Google’s Project Zero bug-hunting team has tweaked its 90-day responsible disclosure policy to help improve the quality and adoption of vendor patches.
Project Zero is a group of researchers that looks for zero-day vulnerabilities in technology products and services. When it finds a bug, the team informs the vendor responsible for the product and opens an internal bug report known as a tracker, shielded from public view.
The vendor then has 90 days to fix the bug before Project Zero lifts the veil. This policy, known as responsible disclosure, sits at the midpoint compared to other organizations. US CERT, for example, goes public 45 days after discovering a bug, while the Zero Day Initiative waits 120 days.
Google says that 97.7% of the bugs it reports are fixed within deadline, up from the 95.5% that it reported in the period between February 2015 and July 2019. So now, it’s expanding its focus from faster bug fixes to better ones. With that in mind, the Project Zero team has outlined some changes to its disclosure policy that it hopes will tighten up its handling of security bugs.
The most significant sees it switch to a standard policy of disclosing a vulnerability after 90 days. In the past, it has used that cutoff as the latest possible disclosure time, but has revealed a bug as soon as a vendor announced a fix. Now, in an effort to ensure that vendors thoroughly test their patches rather than rushing them out the door, it will wait for the full 90-day period before disclosing a flaw, even if the vendor has fixed it weeks beforehand.
Holding off on public bug reports should also make it easier to get patches out to users. Google explained:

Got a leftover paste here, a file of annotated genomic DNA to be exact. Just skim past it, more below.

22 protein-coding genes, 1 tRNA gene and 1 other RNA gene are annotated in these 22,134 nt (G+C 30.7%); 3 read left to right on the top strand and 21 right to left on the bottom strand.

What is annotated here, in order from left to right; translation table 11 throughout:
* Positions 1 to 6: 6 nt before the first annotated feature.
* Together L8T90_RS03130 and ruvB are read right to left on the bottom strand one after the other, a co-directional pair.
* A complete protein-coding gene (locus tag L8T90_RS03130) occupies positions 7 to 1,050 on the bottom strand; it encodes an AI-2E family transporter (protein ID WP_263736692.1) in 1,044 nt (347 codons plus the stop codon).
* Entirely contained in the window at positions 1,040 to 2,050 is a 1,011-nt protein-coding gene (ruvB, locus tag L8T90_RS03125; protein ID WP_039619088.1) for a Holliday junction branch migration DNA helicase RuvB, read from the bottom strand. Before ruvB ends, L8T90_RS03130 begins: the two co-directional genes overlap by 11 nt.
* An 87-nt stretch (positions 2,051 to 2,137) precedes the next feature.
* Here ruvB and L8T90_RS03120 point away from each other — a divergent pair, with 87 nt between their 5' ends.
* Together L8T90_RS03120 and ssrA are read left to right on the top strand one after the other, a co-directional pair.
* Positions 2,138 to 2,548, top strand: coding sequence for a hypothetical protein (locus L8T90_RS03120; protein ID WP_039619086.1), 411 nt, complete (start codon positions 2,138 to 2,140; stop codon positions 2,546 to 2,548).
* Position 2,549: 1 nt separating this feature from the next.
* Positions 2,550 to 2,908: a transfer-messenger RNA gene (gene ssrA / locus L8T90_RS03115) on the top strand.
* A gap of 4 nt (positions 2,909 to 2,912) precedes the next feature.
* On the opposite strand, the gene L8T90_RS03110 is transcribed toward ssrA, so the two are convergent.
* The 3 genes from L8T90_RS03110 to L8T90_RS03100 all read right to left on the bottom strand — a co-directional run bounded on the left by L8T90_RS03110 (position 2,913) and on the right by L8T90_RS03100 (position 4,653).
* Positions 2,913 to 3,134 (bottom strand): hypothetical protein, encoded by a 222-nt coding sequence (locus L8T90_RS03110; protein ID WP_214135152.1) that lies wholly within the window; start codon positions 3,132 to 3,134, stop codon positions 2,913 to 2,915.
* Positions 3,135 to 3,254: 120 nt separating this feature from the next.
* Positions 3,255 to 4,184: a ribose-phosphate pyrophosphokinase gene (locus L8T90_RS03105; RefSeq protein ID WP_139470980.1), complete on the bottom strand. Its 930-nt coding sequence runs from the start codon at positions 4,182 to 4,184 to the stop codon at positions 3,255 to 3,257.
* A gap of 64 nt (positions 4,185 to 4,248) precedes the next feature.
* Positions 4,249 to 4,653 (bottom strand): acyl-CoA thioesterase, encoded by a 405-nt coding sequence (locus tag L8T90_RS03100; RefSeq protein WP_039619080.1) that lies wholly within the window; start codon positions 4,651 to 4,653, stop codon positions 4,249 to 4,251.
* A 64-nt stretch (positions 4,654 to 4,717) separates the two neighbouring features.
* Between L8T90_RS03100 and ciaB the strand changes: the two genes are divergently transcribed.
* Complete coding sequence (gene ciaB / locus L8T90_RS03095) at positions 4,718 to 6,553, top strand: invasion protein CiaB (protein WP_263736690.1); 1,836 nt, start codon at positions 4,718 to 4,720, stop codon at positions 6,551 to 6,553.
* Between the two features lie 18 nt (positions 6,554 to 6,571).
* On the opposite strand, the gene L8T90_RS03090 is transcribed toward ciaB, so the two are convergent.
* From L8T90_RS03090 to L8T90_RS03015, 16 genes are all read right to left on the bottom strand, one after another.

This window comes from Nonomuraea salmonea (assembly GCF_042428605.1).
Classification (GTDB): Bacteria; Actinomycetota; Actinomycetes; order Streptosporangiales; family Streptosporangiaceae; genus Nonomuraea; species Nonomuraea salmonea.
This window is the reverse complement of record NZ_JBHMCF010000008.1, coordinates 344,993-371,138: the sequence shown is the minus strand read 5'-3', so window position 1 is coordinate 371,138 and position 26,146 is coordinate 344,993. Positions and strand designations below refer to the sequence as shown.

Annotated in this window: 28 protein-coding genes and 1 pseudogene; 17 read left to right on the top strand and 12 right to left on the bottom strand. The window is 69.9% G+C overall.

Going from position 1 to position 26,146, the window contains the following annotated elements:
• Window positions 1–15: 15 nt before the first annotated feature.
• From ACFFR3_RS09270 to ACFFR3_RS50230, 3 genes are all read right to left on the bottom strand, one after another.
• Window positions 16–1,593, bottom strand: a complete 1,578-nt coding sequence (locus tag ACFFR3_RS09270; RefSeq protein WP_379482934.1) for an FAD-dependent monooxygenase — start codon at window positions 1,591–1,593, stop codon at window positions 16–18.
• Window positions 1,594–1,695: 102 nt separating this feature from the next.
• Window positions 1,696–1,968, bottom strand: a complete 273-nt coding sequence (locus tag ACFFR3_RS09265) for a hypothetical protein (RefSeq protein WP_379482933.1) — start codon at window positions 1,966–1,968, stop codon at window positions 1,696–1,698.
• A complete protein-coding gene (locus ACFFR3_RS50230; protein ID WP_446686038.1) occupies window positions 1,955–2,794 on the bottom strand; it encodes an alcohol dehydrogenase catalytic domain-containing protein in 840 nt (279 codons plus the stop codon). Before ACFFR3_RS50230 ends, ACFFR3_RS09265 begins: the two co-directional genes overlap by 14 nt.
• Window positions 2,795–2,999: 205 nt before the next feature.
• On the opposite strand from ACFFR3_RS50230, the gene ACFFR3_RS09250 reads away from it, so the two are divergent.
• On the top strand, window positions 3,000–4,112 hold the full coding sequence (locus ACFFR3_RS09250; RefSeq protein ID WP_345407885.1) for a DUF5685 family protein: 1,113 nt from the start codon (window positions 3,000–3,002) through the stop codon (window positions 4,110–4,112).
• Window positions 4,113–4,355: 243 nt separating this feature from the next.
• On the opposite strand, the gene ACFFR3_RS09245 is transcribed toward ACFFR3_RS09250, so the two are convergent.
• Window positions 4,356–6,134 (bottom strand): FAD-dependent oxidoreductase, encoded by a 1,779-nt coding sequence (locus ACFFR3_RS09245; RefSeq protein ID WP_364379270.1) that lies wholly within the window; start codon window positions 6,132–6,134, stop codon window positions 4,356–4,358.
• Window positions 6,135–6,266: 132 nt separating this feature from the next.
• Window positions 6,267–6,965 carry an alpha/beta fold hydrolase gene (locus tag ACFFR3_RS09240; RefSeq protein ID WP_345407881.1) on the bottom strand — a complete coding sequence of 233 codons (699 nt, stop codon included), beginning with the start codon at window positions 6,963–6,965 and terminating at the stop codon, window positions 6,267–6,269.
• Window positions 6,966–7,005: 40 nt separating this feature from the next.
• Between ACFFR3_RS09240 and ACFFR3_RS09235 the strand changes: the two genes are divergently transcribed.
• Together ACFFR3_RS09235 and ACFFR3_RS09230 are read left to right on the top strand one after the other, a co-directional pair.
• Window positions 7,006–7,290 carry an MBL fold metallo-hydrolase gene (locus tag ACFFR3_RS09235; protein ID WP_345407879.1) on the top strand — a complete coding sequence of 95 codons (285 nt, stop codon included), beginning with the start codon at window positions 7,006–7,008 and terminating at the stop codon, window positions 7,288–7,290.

…some vendors hold the view that our disclosures prior to significant patch adoption are harmful. Though we disagree (since this information is already public and being used by attackers per our FAQ here), under this new policy, we expect that vendors with this view will be incentivised to patch faster, as faster patches will allow them “additional time” for patch adoption.
Project Zero is also taking a harder line with vendors who release poor patches. In the past, it has sometimes filed an incomplete fix as a separate vulnerability rather than adding it to the existing bug report, effectively resetting the clock for a vendor to get it right a second time.
It did this with Microsoft back in 2017, for example. In the future, vendors with dodgy patches won’t get a second chance. Project Zero will add incomplete fixes to the existing bug report, even if it has been made public. If the report has not yet been released, Project Zero will not extend the vendor’s deadline. It said:
We expect to see iterative and more thorough patching from vendors, removing opportunities that attackers currently have to make minor changes to their exploits and revive their zero-day exploits.
The Project Zero team is also providing more clarity on how it handles the grace period. Announced in 2015, this is a 14-day window following the official 90 day window during which Google researchers would avoid going public with the bug as long as the vendor promised to deliver a fix.
In the past, Project Zero would go public with the bug “sometime after” a vendor shipped a patch during the grace period. In future, it will open its tracker report immediately after the release of a patch. The seven-day deadline that it imposes for zero-days being exploited in the wild is unchanged.
One comment on “Google’s Project Zero highlights patch quality with policy tweak”
That’s so cute, goog telling others to be secure all while serving the most malware of any source on the net in their playstore. (yes I keep beating this dead horse) Without ever notifying users when they remove a malicious app – even though you have to use a valid email to get the files. Goog, it’s nice you want the rest of the world to serve good software, but you really should work on your own mess while your at it.